books,  Fiction,  Reservation Blues,  Sherman Alexie,  writing

“Sparks in the Wind” – an homage to “Reservation Blues” by Sherman Alexie

Reservation_Blues

As part of my requirements for my English Literature degree, I took many creative writing courses. In one of the classes, we were asked to read “Reservation Blues” by Sherman Alexie. Until this class I had never read the book but I was familiar with the highly entertaining movie “Smoke Signals,” also written by Sherman Alexie. As part of one assignment, we were asked to write a short story that took place in the world created in “Reservation Blues.” 

I chose to write a Prequel of sorts that I called “Sparks in the Wind.” I did my best to write the story in the same thread and style that Alexie uses – lyrical, mystical and honest. My story touches upon alcoholism and loss – but also the magical way a story can create another world for us to escape to, where we feel safe and can process the uncertainty around us.

SPARKS IN THE WIND
It has been said that when Thomas Builds-the-Fire was born, a star fell from the sky and landed in the fireplace of his parent’s home on the Spokane Indian Reservation. The sparks created a rush of wind that blew through the house, rattling the windows and singeing the bottom of the cotton kitchen curtains. Thomas’ father, Samuel, stamped and hollered at the windy sparks, swinging at them with his meaty arms and dousing them in alcohol. But this only made the sparks grow larger and more furious, strong enough to push through his mother Susan’s embrace and steal Thomas’ first breath.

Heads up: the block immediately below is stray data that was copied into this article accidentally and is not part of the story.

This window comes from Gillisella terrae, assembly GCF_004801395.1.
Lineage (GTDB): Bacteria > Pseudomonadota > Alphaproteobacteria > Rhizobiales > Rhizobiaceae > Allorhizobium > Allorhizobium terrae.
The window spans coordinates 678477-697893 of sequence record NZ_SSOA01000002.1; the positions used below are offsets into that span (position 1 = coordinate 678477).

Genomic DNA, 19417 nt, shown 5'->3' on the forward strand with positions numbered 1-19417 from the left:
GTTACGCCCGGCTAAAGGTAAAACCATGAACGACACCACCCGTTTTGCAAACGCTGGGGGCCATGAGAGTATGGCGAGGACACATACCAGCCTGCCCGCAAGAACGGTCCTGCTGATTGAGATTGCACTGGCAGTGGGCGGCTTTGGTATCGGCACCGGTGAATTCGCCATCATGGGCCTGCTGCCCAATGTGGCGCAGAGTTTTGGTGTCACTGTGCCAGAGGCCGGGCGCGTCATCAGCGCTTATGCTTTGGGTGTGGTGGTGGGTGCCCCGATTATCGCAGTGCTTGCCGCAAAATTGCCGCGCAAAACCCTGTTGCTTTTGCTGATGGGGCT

They say this is what made Thomas weak and that a secret illness in his unborn days gave him the gift of stories. Stories that would linger and burn his tongue until his only relief came from uttering the words to any nearby ear. But before he could form words, he would cry. Some say the fire wind’s touch is what caused Susan’s cancer, its furor multiplied by Samuel’s burning liquor. It burned her blood. It got a taste for her soul. It remembered her for later.
Thomas did not grow to the height of the other children. He could run and swim and eat at the table, but he was slower, heavier and shorter. His back was like an old man’s spine, tired and crooked. His mother would hold him on her lap and tell him tales of the faraway mountains, because their evening outline was too far for him to see. On those nights, Susan’s smell lingered in her hair, falling all around Thomas like the most beautiful dark waterfall that would capture him and float him home safe.
But Samuel was a tower to Thomas; his walls were impenetrable and his eyes too high to meet. When he was drunk (and he was drunk often), Samuel was a shadow along the walls of the house, lurking and throwing secret glances, snickering at Thomas and Susan who huddled around the safe light of the table side lamp. Susan would whisper songs of comfort, songs that told Thomas of things he had never even dreamed. She covered his eyes and rocked him back and forth, her steady motion taking Thomas away to the wind, who promised Susan to take him to the crossroads and beyond. Samuel’s hands were curled from the shape of the Coors Light can. His pockets had holes from money falling, falling, falling away. The empty echoes in their kitchen cupboards would go on for years.